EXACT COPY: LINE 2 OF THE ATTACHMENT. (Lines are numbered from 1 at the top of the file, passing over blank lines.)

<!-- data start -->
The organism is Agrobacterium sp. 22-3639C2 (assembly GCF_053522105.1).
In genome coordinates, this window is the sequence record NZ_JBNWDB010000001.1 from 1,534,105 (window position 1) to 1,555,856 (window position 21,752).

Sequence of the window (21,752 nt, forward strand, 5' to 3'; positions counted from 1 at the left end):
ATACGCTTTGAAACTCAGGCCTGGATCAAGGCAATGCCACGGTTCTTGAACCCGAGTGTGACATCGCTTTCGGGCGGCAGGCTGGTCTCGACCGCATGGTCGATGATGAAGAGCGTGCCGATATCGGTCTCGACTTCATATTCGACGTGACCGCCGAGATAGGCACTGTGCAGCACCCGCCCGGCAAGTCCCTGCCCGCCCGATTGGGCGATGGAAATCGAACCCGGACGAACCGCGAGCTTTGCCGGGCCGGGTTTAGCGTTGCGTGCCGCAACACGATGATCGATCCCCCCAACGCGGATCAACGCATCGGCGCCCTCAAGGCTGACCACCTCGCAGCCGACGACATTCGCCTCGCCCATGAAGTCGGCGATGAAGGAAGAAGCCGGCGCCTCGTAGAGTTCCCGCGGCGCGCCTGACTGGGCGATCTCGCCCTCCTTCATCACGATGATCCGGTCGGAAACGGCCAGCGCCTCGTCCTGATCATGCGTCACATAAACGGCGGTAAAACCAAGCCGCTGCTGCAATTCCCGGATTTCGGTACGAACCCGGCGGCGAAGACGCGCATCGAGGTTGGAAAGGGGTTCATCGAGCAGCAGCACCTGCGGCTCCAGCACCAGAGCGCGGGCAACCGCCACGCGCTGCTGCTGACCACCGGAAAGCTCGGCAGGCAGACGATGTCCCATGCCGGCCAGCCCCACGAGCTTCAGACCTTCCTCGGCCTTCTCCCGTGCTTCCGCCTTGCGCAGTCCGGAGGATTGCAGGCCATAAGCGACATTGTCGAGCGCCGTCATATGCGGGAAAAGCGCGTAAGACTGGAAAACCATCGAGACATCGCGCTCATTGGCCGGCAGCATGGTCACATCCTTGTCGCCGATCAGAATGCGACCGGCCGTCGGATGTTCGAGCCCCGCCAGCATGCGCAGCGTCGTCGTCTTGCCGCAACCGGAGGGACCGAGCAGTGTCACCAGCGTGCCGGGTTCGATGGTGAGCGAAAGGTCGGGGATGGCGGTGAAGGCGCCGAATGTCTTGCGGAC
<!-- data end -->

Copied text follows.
In genome coordinates, this window is the sequence record NZ_JBNWDB010000001.1 from 1,534,105 (window position 1) to 1,555,856 (window position 21,752).